Some very impactful pledges were delivered by other Deans, such as the commitment to specific actions to reduce race inequity in each department and institute in the Faculty of Mathematical and Physical Sciences as well as the provision of funding for equity, diversity and inclusion activities across the faculty. Alexandra Olaya-Castro, Vice Dean EDI, Faculty of Mathematics and Physical Sciences says, “we were pleased to see each department in the Faculty committing to a series of race equity actions in 2020/2021 and one of our pledges will see us maintaining continuous dialog among staff and students through our MAPS Lunch Hour series on tackling racial inequity in higher education and STEM.”
There is still much work to do to achieve real race equity at UCL. However I am pleased to say that these Dean’s Pledges and other activities around UCL are finally beginning to make a difference, as illustrated from the data in the Figure above. The percentage of Black, Asian and minority ethnic staff at the senior grades (7-10) continues to rise year on year. However, what is even more pleasing to see is that 3 out of 11 faculties have reduced their ethnic Awarding Gap consistently, year on year, over a three-year period. The Awarding Gap is the difference in the percentage of UK domiciled Black, Asian or minority ethnic students achieving a first class or second class upper degree when compared to White students. Additionally, in the Faculty of Medical Sciences, the final degree mark revealed that there had been no ethnic Awarding Gap over the past two years. However, in certain faculties there is still a significant Black Awarding Gap and in some cases this was as high as 26% in 2019. Obviously this is totally unacceptable and indicates that there is much to be done if we are to hit the target laid down by the Office for Students; which is aiming for an eradication of the Black Awarding Gap by 2024/25 .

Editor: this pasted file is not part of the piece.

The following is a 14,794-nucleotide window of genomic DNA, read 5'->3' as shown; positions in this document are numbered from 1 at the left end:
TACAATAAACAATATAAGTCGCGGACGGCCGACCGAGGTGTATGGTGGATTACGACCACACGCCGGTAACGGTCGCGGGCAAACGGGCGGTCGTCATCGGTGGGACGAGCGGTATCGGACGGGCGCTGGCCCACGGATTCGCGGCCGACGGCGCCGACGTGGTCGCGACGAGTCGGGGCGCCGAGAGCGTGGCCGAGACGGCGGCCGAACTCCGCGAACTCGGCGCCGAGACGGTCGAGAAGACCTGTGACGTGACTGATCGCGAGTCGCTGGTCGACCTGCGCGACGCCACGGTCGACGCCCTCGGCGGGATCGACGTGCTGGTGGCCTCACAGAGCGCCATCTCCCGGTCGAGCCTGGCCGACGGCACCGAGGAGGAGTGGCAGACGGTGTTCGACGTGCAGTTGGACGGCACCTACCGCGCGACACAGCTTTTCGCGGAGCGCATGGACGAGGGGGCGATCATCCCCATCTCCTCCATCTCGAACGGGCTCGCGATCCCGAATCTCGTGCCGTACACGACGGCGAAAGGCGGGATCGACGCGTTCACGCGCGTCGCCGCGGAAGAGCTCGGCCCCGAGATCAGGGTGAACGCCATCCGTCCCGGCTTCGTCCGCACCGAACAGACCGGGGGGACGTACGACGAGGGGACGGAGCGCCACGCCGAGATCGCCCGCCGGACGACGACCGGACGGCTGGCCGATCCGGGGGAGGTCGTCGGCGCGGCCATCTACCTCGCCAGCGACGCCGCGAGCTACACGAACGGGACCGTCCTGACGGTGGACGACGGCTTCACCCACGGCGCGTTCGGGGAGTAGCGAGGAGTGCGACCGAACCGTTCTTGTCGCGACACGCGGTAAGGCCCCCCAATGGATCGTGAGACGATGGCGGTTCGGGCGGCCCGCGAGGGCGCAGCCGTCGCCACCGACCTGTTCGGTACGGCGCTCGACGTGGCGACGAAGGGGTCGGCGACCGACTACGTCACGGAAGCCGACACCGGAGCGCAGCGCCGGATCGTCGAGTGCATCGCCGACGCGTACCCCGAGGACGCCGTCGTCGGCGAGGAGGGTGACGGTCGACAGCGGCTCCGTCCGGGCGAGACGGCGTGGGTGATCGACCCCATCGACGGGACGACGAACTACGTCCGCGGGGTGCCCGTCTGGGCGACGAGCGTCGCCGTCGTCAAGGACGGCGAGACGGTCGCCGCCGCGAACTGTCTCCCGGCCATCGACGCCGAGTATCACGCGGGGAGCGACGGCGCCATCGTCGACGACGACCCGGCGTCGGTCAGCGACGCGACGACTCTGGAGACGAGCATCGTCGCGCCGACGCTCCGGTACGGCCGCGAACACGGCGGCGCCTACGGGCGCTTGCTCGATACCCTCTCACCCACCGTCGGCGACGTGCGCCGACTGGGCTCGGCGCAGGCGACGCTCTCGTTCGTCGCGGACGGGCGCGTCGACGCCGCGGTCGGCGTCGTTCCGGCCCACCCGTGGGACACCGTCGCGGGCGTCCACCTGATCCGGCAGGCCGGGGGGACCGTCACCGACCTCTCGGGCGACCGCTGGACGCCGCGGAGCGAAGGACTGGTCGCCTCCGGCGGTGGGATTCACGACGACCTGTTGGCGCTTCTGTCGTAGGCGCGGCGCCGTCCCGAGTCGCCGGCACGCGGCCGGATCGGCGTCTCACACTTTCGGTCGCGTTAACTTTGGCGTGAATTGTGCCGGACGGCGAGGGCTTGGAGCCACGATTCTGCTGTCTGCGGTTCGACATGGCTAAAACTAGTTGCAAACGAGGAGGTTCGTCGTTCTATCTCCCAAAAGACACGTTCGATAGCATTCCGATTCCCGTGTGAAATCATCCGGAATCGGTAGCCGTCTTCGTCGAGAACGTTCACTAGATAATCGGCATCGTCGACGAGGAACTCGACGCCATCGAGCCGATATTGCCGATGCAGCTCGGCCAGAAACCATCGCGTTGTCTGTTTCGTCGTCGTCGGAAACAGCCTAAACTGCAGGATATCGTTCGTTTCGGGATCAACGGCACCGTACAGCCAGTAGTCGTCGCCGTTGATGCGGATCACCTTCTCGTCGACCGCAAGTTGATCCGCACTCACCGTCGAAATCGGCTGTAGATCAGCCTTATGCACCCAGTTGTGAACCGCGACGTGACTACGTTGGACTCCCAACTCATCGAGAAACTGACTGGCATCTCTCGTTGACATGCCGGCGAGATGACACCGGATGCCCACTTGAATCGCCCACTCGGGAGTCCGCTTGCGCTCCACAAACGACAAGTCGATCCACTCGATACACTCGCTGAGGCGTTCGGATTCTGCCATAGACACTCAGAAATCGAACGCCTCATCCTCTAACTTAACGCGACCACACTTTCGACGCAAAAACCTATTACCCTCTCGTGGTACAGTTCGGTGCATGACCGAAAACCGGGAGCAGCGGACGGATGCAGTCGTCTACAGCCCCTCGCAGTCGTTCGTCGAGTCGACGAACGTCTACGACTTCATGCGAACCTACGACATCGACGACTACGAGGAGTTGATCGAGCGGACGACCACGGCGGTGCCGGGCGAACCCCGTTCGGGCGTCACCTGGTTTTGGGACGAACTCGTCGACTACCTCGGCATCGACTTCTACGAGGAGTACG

In summary, we are making progress but there is still much more that we need to do to create an environment where UCL harnesses the full potential of all of its many talented staff and students graduate with the degree that they deserve. Please do have a look at the Dean’s and Director’s pledges and do let us know if you have any ideas on how we may further improve the experience of Black, Asian and minority ethnic staff at UCL. Finally do write and tell us what you intend to do to reduce race inequity at UCL.
Ijeoma F. Uchegbu, Provost’s Envoy for Race Equality, Marcia Jacks, Co-chair of the Race Equality Steering Group
1. OfficeforStudents. Official statistic: Key performance measure 4 - Gap in degree outcomes (1sts or 2:1s) between white students and black students. https://www.officeforstudents.org.uk/about/measures-of-our-success/participation-performance-measures/gap-in-degree-outcomes-1sts-or-21s-between-white-students-and-black-students/ 2020.